Updated : Oct 21, 2020 in Uncategorized

Fear Not, China Is Not Banning Cryptocurrency

Within 2008 following the financial crisis, a paper titled “Bitcoin: A Peer-to-Peer Electronic Cash System” was published, detailing the concepts of a payment program. Bitcoin was born. Bitcoin gained the interest of the world for its use of blockchain technology and as an alternative to fiat currencies and commodities. Dubbed the next best technology after the internet, blockchain offered solutions to issues we have did not address, or ignored over the past few decades. I will not delve into the technical aspect of it but here are a few articles and videos that I suggest:

How Bitcoin Works Under the Cover

A gentle introduction to blockchain technology

Ever wonder how Bitcoin (and other cryptocurrencies) actually work?

Quick forward to today, 5th February to be exact, authorities in China and taiwan have just unveiled a new group of regulations to ban cryptocurrency. The particular Chinese government have already done so this past year, but many have circumvented through international exchanges. It has now enlisted the particular almighty ‘Great Firewall of China’ to block access to foreign deals in a bid to stop its citizens from carrying out any cryptocurrency transactions.

To know more about the Chinese government stance, let’s backtrack a couple years to 2013 when Bitcoin was gaining interest among the Chinese citizens and costs were soaring. Concerned with the price volatility and speculations, the People’s Loan company of China and five various other government ministries published an official see on December 2013 titled “Notice on Preventing Financial Risk of Bitcoin” (Link is in Mandarin). A number of points were highlighted:

1 . Due to various factors such as limited offer, anonymity and lack of a centralized issuer, Bitcoin is not an official currency but a virtual commodity that cannot be used in the open market.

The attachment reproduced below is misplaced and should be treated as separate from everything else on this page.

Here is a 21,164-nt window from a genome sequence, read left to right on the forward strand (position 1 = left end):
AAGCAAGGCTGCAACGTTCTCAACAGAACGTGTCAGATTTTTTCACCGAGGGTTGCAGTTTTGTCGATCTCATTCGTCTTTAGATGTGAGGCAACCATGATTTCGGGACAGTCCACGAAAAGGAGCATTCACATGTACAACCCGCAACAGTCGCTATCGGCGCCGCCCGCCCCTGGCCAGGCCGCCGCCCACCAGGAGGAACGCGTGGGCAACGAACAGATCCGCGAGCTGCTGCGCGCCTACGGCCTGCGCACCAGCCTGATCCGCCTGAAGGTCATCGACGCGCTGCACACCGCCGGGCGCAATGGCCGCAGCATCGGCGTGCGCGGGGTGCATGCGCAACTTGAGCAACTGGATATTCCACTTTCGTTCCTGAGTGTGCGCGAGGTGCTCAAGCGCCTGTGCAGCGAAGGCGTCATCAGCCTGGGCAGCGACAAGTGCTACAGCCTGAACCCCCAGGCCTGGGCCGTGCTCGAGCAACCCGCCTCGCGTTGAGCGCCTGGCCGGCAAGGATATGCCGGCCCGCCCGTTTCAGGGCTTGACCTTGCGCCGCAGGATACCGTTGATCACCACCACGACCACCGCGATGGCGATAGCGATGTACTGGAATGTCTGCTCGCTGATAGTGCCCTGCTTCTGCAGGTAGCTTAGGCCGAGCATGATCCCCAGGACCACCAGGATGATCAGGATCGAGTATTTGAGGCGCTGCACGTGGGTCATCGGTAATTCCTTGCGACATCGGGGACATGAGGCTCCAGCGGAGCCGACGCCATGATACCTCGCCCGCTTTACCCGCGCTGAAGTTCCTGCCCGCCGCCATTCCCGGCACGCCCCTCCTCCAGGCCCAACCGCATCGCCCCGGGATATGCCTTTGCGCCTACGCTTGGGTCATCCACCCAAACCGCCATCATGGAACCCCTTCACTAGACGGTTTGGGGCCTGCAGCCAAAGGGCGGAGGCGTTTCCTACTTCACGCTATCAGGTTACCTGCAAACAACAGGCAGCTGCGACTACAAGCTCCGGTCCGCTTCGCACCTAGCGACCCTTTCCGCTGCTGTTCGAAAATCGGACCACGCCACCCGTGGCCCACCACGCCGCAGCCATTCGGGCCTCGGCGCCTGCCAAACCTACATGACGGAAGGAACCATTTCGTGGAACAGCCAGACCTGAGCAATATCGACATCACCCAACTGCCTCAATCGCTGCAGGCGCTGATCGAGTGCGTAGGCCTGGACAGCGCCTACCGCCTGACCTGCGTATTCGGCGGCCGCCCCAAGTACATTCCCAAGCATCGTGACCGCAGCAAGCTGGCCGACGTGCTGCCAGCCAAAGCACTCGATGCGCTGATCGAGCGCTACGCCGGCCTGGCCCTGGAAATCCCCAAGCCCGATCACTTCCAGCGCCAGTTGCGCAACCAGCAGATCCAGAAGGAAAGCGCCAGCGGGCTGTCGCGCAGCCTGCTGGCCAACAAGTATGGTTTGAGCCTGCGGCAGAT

2 . All banks and financial organizations are not allowed to provide Bitcoin-related financial services or engage in trading activity related to Bitcoin.

3. All of companies and websites that offer Bitcoin-related services are to register with the required government ministries.

4. Due to the anonymity and cross-border features of Bitcoin, companies providing Bitcoin-related services ought to apply preventive measures such as KYC to prevent money laundering. Any suspicious activity including fraud, gambling and money laundering should to be reported to the government bodies.
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5. Organizations providing Bitcoin-related solutions ought to educate the public about Bitcoin and the technology behind it instead of mislead the public with misinformation.

In layman’s term, Bitcoin is categorized as a virtual commodity (e. h in-game credits, ) that can be bought or even sold in its original form and never to be exchanged with fiat currency. It cannot be defined as money- something that serves as a medium of swap, an unit of accounting, and a store of value.

Despite the see being dated in 2013, it really is still relevant with regards to the Chinese federal government stance on Bitcoin and as stated, there is no indication of the banning Bitcoin and cryptocurrency. Rather, regulation plus education about Bitcoin and blockchain will play a role in the Chinese crypto-market.

A similar notice was issued on Jan 2017, again emphasizing that will Bitcoin is a virtual commodity but not a currency. In September 2017, the boom of initial gold coin offerings (ICOs) led to the posting of a separate notice titled “Notice on Preventing Financial Risk associated with Issued Tokens”. Soon after, ICOs were banned and Chinese exchanges were investigated and eventually closed. (Hindsight will be 20/20, they have made the right choice to ban ICOs and stop senseless gambling). Another blow was worked to China’s cryptocurrency community in January 2018 when mining procedures faced serious crackdowns, citing extreme electricity consumption.

While there is no formal explanation on the crackdown of cryptocurrencies, capital controls, illegal activities plus protection of its citizens from economic risk are some of the main reasons mentioned by experts. Indeed, Chinese regulators have implemented stricter controls for example overseas withdrawal cap and managing foreign direct investment to restrict capital outflow and ensure domestic investments. The anonymity and ease of cross-border transactions have also made cryptocurrency a popular means for money laundering and deceptive activities.

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